Royal Festival Hall
This was the inaugural concert in the LPO's two year concert series based on Alex Ross' popular book on 20th century music The Rest is Noise. And like the book it starts with Strauss, who according to Ross is the key composer that bridges the 19th century and 20th century, a culmination of the old century and a preparation for what came next. The concert featured Jurowski talking about Strauss in between pieces, which he did intelligently, but was largely unnecessarily I thought, and I don't know if this is going to be standard practise for every concert in this series.
First was Also Sprach Zarathustra which exciting and lovely though it is seems more silly to me as a response to Nietzsche's text every time I hear it. Yes it's not meant to be a piece of "musical philosophising" but it is meant to be a tribute to Nietzsche, and the "Ascent of Man" described by Strauss' "plot". But could anything be more inappropriate to the mood of Nietzsche's text than the spirit of the Waltz which explicitly or implicitly permeates almost every bar of the score?
I'll get to the review soon, but first an aside. I know this is probably sacrilege amongst Straussians (amongst whose number I certainly count myself) but I actually think many of the tone poems are overorchestrated, and that all the gilt and glitz usually sounds better on the "flattened" sound of a CD than it does in the concert hall. Don Quixote is the first one which is perfectly achieved (I think it's probably his best non vocal work), but I'd say that the preceding ones are where Strauss is really learning and honing his craft, and that the richest rewards of this exploration are reaped in the operas of the following two decades. I also happen to think that he continued to refine further his orchestration even through the fallow years of his musical creativity (mid 1920s to late '30s after which the Indian summer begins) - the perfect muted beauty of Capriccio didn't appear out of nowhere, and nor is it simply a return to what he was doing before.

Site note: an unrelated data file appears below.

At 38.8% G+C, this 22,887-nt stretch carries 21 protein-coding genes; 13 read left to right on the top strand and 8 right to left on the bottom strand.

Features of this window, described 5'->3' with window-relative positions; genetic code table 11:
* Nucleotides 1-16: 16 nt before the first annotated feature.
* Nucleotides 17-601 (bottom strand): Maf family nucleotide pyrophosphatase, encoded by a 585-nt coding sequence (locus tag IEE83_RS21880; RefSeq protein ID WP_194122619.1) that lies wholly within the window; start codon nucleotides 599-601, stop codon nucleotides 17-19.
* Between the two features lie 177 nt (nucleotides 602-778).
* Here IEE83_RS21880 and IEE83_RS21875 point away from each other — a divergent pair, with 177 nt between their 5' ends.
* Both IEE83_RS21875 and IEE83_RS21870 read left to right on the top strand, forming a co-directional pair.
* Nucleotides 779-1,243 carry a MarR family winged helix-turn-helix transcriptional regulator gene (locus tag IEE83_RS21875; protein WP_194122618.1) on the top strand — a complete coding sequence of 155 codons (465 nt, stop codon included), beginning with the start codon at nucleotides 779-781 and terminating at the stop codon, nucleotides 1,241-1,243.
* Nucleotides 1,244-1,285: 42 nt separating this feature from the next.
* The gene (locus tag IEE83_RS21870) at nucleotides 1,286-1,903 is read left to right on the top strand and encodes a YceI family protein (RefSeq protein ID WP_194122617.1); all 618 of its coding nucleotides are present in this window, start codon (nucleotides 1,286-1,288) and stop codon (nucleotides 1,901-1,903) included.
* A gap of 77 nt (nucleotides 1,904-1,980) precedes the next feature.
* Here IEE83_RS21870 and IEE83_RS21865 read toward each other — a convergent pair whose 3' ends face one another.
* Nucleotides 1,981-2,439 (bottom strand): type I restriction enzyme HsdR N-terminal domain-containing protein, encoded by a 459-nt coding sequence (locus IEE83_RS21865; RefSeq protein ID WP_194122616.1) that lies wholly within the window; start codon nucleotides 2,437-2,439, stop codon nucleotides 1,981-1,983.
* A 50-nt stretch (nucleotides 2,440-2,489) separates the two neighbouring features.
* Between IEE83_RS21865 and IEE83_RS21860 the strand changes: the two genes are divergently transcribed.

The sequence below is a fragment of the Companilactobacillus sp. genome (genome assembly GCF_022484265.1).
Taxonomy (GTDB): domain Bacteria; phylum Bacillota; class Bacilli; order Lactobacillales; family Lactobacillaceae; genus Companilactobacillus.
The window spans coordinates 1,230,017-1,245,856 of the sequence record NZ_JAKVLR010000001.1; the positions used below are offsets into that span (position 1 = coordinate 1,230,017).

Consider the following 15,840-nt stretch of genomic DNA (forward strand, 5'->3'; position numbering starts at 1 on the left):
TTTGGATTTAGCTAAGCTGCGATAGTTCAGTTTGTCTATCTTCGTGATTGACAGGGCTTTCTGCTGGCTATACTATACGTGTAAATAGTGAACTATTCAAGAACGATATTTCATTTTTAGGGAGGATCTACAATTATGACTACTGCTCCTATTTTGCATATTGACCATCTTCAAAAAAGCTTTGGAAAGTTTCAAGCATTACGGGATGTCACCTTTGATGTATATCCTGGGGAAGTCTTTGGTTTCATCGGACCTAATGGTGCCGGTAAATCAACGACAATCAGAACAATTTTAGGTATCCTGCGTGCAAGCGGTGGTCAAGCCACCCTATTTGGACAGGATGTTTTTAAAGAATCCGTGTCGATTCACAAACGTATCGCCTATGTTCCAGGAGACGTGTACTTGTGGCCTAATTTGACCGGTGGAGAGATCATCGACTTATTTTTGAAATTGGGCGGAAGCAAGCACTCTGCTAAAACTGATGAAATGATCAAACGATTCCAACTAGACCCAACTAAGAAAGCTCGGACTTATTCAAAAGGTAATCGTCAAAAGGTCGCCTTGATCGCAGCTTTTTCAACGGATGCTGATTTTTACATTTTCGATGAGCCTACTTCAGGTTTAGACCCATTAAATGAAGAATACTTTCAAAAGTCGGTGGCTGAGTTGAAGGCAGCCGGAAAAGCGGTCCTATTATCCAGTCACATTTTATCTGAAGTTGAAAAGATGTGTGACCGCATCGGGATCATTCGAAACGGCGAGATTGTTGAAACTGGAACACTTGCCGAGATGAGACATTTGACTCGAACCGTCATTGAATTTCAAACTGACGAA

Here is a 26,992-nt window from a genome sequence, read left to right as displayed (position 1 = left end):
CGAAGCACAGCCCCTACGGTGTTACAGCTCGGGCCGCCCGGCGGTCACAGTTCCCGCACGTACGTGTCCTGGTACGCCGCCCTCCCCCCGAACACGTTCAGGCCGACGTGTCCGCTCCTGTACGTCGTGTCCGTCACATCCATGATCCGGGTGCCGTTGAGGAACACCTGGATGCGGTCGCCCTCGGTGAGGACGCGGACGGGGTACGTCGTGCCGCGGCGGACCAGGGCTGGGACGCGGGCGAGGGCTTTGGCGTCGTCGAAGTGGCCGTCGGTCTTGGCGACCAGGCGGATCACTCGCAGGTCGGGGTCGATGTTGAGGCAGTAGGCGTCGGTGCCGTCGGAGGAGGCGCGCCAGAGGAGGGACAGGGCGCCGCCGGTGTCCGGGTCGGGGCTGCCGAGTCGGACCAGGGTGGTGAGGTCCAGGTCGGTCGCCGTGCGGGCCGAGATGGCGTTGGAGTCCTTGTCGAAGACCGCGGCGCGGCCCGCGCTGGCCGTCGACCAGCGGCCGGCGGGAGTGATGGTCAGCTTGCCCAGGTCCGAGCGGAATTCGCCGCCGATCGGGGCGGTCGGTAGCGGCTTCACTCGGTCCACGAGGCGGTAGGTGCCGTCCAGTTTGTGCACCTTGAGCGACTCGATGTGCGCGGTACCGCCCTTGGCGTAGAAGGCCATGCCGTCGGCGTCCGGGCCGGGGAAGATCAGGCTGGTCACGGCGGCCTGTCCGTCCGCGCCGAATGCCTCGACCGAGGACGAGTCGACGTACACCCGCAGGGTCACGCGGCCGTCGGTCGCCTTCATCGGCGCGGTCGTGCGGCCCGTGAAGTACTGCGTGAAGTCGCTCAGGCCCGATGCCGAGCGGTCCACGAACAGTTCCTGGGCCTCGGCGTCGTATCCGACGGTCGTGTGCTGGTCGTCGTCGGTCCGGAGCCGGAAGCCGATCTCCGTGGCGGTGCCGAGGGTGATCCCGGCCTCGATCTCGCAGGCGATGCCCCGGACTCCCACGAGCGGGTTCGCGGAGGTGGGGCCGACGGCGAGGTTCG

Anyway, this was a rather light, fleet footed reading of the score I thought, though sumptuously played by the LPO with absolutely astonishing ensemble in the strings in the ridiculously challenging passagework. I was sitting right in the front row, so balance was strange though only in this piece on the program so I don't know if this was a quirk of circumstance. The strings often overpowered woodwind, even if the playing was of such high standard that it was hard to complain too much. Lead violinist Peter Schoeman impressed with diamond edged assurance and tremendously solid tone. It never quite took off fully though, and I wanted more gut busting explosiveness than was delivered.
Next came a rarity. Strauss' op.33 constitutes a major set of four large scale orchestral songs, all of which were conceived in their orchestral guises, an unusual trait for this genre with Strauss. None of this is top drawer Strauss, though all four are worthy of more than the occasional listen and contain many moments of real inspiration. Verfuhrung (Seduction) is perhaps predictably the strongest, and has a particularly magical second half full of classic Straussian harmonic sideslips. Gesang der Apollopriesterin is a paler affair, deliberately so, but doesn't play to Strauss' strengths. Karita Mattila took a long while to warm up during the former and it's clear that singing is quite an effortful process for her now, the voice seeming quite unwieldy - the mouth, jaw and throat are constantly making muscular adjustments to control the sound which though still large and impressively full is also squeezed and hints at wobble when singing below a forte. In fact, it seems that quiet singing is no longer possible "on the breath" for her, and the result is a very hoarse, unstable sound in tender passages. Her German diction is poor, possibly as a result of all the facial manipulations that are required to keep the voice in control, though I'm not familiar with much of her previous German singing I have to say, so I don't know if it has deteriorated. Tuning is still more or less good, though there is significant crooning to get to some notes. Gesang der Apollopriesterin fared significantly better with its less complex lines, but thank god for the astounding Salome that finished the concert or I would have been quite disappointed with a singer that I have admired for some time.